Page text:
Chaining

Chain multiple hooks together to do more useful tasks

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Hook Design Philosophy

Each Hook should do one thing, and do it really well.

History

In the early days of Hooks it was only possible to install one Hook per account. This meant users were forced to produce omnibus Hooks if they wanted to do more than one thing: for example offset carbon and firewall at the same time.

This was counter to the Hook Design Philosophy, so Hook Chaining was introduced.

Chaining

A Hook Chain is a sequence of up to 4 Hooks installed on an XRPL account.

  • A Hook Chain executes successfully when every Hook in the chain has been individually executed and subsequently calls accept.
  • Each chain's execution starts at chain position 0 and ends at chain position 3. If a position is blank (because it was never filled or because the hook that was installed there has been removed) then that position is skipped and treated as successful.
  • In order for a transaction to succeed, both ends of the transaction (sending side and receiving side) must have executed successfully. This means if there is a Hook Chain installed on both sides, then both Hook Chains must execute successfully for the transaction to succeed.

Hooks are installed into the chain using the SetHook Transaction. When they are installed, the installer may specify install-time Parameters which may change the behaviour of the installed Hook.

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Example: Execution flow for a transaction passing through two Hook Chains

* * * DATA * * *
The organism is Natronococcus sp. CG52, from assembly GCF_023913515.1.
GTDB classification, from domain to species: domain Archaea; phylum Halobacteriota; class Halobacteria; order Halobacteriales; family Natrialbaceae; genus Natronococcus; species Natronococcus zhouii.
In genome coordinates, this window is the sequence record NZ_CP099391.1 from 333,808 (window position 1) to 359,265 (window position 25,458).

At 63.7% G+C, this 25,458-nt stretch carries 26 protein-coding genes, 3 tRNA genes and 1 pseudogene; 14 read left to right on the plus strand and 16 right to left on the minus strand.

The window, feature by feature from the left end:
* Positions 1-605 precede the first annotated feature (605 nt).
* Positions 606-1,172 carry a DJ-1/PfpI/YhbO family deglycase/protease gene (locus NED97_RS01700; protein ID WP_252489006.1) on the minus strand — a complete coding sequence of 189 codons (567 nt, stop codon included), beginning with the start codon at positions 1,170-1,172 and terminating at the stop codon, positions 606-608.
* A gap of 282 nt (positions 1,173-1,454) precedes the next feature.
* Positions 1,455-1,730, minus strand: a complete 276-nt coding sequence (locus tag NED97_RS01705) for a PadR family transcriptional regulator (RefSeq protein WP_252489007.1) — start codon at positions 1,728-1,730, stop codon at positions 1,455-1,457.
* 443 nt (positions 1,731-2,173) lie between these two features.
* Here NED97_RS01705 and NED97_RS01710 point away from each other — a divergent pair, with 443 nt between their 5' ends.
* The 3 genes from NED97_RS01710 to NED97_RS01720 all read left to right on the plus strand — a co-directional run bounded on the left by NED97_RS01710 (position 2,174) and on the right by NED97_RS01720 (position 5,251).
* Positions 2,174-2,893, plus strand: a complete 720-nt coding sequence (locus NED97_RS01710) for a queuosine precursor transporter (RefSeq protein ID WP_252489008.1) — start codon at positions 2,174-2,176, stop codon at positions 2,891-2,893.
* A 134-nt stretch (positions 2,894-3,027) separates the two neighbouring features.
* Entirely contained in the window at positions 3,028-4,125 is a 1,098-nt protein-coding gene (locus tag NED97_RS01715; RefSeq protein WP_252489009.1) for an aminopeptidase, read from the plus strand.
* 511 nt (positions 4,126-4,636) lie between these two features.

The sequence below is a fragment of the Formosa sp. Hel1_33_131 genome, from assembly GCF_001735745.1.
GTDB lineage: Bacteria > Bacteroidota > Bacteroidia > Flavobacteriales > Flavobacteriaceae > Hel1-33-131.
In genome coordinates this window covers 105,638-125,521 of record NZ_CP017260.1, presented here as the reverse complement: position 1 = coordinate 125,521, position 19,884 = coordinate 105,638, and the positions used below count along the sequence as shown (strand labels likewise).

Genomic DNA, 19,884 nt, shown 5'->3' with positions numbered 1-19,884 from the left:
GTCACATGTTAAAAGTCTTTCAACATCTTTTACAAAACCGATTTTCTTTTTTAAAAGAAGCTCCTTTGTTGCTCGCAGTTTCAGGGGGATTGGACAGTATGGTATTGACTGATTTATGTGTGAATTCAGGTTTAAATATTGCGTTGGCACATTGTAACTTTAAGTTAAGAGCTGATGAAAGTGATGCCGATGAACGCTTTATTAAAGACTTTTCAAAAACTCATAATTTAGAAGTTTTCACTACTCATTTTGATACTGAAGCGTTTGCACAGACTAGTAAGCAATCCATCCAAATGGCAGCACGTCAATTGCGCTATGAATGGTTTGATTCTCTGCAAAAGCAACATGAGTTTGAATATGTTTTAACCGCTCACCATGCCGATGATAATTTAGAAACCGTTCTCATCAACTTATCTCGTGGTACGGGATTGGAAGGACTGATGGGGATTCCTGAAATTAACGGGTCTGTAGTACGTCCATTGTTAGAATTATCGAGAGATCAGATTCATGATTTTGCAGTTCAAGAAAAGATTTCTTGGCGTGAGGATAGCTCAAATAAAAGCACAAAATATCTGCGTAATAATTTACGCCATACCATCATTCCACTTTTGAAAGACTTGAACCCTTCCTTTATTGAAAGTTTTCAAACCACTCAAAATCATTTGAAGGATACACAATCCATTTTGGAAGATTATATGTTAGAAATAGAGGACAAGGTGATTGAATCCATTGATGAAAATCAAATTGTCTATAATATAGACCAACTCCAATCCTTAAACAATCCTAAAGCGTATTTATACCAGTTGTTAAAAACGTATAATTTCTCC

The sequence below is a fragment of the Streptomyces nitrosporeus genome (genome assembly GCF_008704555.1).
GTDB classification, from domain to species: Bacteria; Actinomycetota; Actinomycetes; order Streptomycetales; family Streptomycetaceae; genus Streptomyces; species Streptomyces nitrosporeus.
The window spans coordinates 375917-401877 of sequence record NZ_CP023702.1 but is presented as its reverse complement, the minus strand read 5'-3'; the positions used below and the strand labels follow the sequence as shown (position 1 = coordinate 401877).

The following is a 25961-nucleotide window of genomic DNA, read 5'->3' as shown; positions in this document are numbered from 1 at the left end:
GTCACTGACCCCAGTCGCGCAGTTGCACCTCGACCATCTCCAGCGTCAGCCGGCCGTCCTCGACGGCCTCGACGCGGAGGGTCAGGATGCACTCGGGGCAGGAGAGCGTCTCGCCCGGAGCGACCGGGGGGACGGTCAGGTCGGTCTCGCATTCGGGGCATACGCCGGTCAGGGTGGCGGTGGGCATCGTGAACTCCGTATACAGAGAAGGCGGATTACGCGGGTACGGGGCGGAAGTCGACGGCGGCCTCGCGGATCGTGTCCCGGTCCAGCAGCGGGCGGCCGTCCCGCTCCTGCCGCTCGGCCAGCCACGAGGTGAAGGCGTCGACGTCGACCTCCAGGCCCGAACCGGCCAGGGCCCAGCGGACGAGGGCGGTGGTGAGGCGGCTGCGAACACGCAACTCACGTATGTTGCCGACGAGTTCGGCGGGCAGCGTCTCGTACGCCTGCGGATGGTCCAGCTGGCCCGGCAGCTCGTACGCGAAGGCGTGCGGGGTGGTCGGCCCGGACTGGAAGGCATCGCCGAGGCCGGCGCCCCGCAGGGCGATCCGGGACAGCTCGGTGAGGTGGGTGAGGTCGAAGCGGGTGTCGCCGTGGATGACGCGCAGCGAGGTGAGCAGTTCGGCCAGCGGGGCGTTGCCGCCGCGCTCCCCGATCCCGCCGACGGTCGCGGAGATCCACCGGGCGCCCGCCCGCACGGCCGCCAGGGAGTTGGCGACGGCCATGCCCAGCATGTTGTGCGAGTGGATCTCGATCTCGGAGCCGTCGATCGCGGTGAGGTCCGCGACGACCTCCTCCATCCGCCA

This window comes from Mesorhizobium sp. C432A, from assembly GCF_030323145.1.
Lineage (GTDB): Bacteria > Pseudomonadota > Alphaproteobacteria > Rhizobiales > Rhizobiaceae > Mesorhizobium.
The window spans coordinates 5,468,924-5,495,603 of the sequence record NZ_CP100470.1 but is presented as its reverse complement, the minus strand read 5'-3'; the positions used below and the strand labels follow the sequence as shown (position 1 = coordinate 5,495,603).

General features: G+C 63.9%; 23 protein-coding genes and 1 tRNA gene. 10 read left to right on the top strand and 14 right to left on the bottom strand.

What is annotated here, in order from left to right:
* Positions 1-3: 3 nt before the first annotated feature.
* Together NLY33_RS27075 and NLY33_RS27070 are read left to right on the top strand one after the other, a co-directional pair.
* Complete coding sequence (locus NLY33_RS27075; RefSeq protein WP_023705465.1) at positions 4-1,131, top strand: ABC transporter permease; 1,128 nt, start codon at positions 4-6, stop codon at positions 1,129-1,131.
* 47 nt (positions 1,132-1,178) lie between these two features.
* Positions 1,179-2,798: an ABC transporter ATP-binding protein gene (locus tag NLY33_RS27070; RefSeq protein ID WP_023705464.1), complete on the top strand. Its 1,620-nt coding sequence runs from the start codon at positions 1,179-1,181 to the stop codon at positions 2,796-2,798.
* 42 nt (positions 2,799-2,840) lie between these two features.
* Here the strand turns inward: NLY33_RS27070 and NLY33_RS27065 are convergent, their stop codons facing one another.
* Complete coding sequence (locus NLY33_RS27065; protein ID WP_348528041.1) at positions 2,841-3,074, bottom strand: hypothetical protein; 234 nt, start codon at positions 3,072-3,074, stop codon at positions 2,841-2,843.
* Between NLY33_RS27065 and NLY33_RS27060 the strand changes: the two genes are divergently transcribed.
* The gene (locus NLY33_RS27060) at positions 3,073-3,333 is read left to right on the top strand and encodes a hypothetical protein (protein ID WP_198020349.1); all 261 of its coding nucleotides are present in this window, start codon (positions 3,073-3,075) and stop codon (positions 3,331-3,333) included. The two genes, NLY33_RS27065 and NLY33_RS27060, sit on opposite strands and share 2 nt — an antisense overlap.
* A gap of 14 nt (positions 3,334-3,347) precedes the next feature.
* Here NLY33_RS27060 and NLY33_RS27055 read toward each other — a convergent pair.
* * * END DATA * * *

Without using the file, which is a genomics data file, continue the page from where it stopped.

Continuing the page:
Chain Manipulation

In addition to the install-time operations specified in the SetHook Transaction, Hooks have some runtime control over chain execution:

  • A Hook may determine its own HookHash by calling hook_hash.
  • A Hook may determine its location in the Hook Chain using hook_pos.
  • A Hook may skip (or re-enable) another Hook further down the chain using hook_skip.
  • A Hook may modify the Parameters of a Hook further down the chain using hook_param_set.

Weak Executions

Hook Chains are Strongly Executed. However any Hook in any chain may flag that it requires a second, Weak Execution by calling hook_again. If all Hook Chains execute successfully then the originating transaction is applied. Once the originating transaction has been applied any Weak Executions may happen, in the following order:

  1. cbak execution if this was an Emitted Transaction.
  2. Weak Transactional Stake Holders who have opted in to allow a Collect Call. Execution order is first-come first-serve according to the event that caused the TSH to be flagged (such as pathing).
  3. Any Again as Weak (AAW) Hooks. Execution order for AAW is first numerically according to Account ID then numerically according to Hook position.

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